Exploring all options as a team leads to better outcomes
Have you ever fired off an email response to a question about your business and then wanted to hit the recall button after you gave your answer additional thought?
In today’s frantic business world, we often feel pressured to respond quickly to an issue or question without giving it the consideration it deserves.
So what exactly is critical thinking?
Author Steve Siebold, who wrote “177 Mental Toughness Secrets of the World Class,” told Business News Daily that critical thinking is “the ability to remove all emotion from an issue and observe the facts objectively to make a logical decision.”
Siebold said too many teams in the workplace tend to shoot from the hip, so to speak, making a decision based on a gut feeling or intuition instead of taking the time to gather facts before taking action.
Such a lack of fully thinking out a solution is in part because it is not being made a priority in the classroom, according to Jen Lawrence, co-author of “Engage the Fox: A Business Fable About Thinking Critically and Motivating Your Team.”
“Schools are no longer routinely teaching basic thinking processes, such as rhetoric or the scientific method,” Lawrence told Business News Daily. “Many companies find they need to provide training in critical thinking.
“Using a structured thinking process will actually save employees time in the long run because they avoid making mistakes such as jumping to the wrong conclusion or making a decision others reject down the road,” Lawrence said.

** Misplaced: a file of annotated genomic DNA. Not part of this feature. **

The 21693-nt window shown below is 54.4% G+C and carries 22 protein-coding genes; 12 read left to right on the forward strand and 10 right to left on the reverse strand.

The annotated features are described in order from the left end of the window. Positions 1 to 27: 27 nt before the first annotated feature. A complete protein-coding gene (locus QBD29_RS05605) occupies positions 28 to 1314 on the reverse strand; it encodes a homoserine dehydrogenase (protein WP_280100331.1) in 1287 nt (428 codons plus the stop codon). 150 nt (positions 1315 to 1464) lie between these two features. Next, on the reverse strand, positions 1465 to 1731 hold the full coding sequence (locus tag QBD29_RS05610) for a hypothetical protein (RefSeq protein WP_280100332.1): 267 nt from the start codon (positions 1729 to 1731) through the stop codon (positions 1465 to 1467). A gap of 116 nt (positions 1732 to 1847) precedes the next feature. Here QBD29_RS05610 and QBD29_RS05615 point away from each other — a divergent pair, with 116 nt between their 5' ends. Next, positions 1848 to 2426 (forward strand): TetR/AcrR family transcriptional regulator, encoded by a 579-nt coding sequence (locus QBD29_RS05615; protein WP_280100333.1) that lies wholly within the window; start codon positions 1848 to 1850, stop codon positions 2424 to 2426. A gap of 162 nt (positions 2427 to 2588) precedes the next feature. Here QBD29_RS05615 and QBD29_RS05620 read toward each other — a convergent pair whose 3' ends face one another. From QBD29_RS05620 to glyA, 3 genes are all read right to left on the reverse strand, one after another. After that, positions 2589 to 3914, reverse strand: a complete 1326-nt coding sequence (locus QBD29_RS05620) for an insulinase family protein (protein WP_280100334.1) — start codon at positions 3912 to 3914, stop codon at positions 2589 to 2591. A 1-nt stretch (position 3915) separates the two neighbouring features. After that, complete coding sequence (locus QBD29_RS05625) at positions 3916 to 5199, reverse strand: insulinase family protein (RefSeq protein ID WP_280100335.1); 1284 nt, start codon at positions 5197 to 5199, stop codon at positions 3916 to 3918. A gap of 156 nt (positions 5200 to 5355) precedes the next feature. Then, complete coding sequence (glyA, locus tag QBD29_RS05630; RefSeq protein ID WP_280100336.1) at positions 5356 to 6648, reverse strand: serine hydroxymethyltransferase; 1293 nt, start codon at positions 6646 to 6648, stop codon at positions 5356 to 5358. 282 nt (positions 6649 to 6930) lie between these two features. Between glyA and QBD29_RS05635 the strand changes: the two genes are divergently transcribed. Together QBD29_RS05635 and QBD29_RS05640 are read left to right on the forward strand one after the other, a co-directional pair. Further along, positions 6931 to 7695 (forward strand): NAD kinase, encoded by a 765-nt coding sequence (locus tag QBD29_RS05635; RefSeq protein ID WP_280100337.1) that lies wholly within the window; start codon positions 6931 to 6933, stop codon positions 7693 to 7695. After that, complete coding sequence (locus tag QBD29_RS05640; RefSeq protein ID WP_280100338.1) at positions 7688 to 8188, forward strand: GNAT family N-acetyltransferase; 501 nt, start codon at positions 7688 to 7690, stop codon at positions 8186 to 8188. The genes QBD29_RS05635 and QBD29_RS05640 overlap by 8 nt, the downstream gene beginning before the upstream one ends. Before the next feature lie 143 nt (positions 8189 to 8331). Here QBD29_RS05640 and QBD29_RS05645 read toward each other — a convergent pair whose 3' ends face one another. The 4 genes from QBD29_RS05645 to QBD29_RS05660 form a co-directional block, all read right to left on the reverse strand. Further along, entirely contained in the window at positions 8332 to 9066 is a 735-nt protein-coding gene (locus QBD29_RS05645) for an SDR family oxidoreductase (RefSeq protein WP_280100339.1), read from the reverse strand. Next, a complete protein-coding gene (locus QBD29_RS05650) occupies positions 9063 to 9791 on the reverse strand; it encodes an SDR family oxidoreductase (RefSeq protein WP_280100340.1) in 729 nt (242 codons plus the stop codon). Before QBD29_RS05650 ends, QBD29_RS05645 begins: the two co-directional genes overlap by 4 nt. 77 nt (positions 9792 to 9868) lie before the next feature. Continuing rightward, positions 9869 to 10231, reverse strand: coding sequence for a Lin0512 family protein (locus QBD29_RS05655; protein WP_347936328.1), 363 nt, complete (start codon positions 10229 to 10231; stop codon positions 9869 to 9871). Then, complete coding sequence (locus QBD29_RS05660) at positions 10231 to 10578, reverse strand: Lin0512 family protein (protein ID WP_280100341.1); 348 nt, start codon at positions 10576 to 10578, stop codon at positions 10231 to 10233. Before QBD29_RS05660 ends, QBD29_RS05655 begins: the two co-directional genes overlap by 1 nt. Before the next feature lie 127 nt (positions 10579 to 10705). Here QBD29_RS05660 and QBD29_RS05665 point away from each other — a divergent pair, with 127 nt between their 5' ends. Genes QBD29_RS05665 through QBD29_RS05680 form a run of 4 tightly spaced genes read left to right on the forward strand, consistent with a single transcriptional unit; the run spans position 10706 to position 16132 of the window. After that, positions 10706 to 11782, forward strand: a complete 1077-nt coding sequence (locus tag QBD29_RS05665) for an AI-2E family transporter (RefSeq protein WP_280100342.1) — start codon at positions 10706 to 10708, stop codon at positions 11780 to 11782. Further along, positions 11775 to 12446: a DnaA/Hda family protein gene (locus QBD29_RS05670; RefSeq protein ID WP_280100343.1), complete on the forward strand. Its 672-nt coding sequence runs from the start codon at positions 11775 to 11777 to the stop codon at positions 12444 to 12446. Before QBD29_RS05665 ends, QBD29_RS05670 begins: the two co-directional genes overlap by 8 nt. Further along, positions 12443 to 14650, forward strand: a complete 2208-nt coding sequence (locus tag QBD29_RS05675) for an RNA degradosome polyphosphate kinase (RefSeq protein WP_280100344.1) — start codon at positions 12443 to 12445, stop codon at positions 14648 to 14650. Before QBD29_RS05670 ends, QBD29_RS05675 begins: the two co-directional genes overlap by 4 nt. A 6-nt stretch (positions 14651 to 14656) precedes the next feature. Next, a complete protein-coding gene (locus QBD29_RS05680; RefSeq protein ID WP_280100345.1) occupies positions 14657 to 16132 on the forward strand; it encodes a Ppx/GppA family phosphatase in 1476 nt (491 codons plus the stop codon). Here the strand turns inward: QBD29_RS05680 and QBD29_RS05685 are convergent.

According to business.com, in 2018 the U.S. Department of Labor identified critical thinking as a raw material for vital workplace skills, particularly decision-making and solving problems.
Critical thinking is becoming an important skill for employers. According to the Wall Street Journal, an Indeed.com analysis found mention of critical thinking in employment postings have doubled in the past decade. In another survey by the American Management Association, more than 70 percent of managers responding to the survey listed critical thinking as a crucial element of workforce development.
Business.com listed a game plan to ensure a team of workers is utilizing sufficient and fact-based thinking to reach a solution.
Brainstorm: This should be the first step in critical thinking, leaving no idea off the table. Opening the process of finding solutions to a group of thinkers will likely produce answers one person alone might not have generated. Make sure the ideas are focused on finding a solution for the situation at hand.
Choose three options: From the list of ideas during the brainstorming session, choose three that the team supports. Business.com suggests writing the ideas at the top of a whiteboard and then listing the pros and cons of each. This will help emphasize which solution is the most rational.
Go with one solution: Through systematic team discussion, choose one solution that best addresses the issue at hand.
Make a plan: Put a plan in place to address the situation, complete with timelines and a schematic of who is responsible for which aspect of that solution. This will give each member of the team a focus on his or her responsibilities.
Complete the plan: Many a solid plan has faltered because there was no follow-up and the timeline was not a priority, business.com observed. Individuals who have been given assignments in the problem-solving process should be able to recognize the value of the overall plan, and managers should review timelines to ensure every element is being completed.